How To Write A Tribute To A Loved One

Writing a tribute to a loved one to read at a funeral can seem a daunting prospect, can’t it. I mean, where do you start? Often we are writing these at one of the saddest moments of our lives and it can be hard to think of the things that made this person great, when it breaks your heart to recall these things you will miss.

But equally, putting to paper the things about your loved one that made you smile can be therapeutic and help us in our time of sadness.
So where do you start? There is no real answer to this – just write the first things that come to mind. If it is easier, make a list of everything that reminds you of them. you can always flesh the list out afterwards – or not! Some people just like to read out a list as a tribute – there are no hard and fast rules when it comes to sharing how your loved one made you feel.

If you are really stuck, here are a few ideas to get you started:

  • Three words you think of when you think of your loved one
  • What colour does your loved one remind you of?
  • Would your loved one have a ‘soundtrack’ to life? For example, if you could imagine music to accompany the life and the things they did, what would it be?
  • If you were making a recipe of your loved one, what would you put in it (eg, a scoop of love, a pinch of reason, a spritz of chanel no 5…)
  • What are three significant moments or milestones you shared with your loved one?
Lastly, it might help to create a ‘mood board’ of things your loved one liked, with pictures of them. Even just describing the mood board is a great tribute.
when it comes to writing your tribute, there are no rules- you don’t have to go in time-order, and you could even write sentences down and randomise them – like a poem, or link the sentences with a ‘catch phrase’ (some examples of this style of ‘poem’ below)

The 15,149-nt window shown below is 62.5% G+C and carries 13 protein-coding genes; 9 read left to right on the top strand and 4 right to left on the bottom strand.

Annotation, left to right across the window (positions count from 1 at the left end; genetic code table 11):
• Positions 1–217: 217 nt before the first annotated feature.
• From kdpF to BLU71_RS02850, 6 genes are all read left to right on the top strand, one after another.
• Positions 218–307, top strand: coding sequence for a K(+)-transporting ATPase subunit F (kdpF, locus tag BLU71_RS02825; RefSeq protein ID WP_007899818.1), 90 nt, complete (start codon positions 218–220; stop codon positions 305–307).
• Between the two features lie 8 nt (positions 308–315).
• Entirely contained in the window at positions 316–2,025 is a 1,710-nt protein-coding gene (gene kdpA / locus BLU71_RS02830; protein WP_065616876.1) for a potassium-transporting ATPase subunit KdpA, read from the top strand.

One the Day:

You might be a bit nervous about reading you tribute out on this emotional occasion. Here’s a few tips:

  • Take some tissues – remember it’s okay to feel emotional, everyone will understand if you feel emotional during your tribute
  • Your celebrant will be there to help you! Send them a copy of your tribute and let them know if you would like them to read it on your behalf. We are happy to do this, and we are just as happy to stand by and if you give us the nod, to pick up your tribute if you feel like you can’t continue reading it. We are here to catch you, basically.
  • Take your time to read it, take a breath after each sentence.
  • Remember, you are surrounded by loved ones, and people your loved one knew and loved. They are not there to judge you at all, they are there to share your lovely words about the person who they also loved.
  • Print your reading out with a large font size – the lighting is typically soft in a funeral venue so your usual font size might be difficult to read – the bigger the better!

And Then The Sun Came Out…

Most of us, when we attend the funeral of a loved one, even if we don’t believe in the after life, look for a sign that they are still with us. Yes, it might be wishful thinking, but we take comfort in signs, it makes us feel like our loved one is there, looking over us, and death isn’t the full stop at the end of life.

At yesterday’s service, it really felt like there was a sign. It was a freezing cold day, there were even a few wisps of snow, starting to whisper out of the sky, but as soon as the hearse arrived, the sun came out. Without the bitter temperature, you would be forgiven for thinking it was a lovely summer’s day. The sun stayed out, and bright until the curtains were closed at the committal. If there was anyone at that service, looking for a sign, then that would have been all the reassurance they needed.

Here’s an inspiring poem, which I read as part of the service…

When I’m Gone By Mosiah Lyman Hancock

When I come to the end of my journey
And I travel my last weary mile
Just forget if you can, that I ever frowned
And remember only the smile 

Forget unkind words I have spoken
Remember some good I have done
Forget that I ever had heartache
And remember I’ve had loads of fun 

Forget that I’ve stumbled and blundered
And sometimes fell by the way
Remember I have fought some hard battles
And won, ere the close of the day 

Then forget to grieve for my going
I would not have you sad for a day
But in summer just gather some flowers
And remember the place where I lay 

And come in the shade of evening
When the sun paints the sky in the west
Stand for a few moments beside me
And remember only my best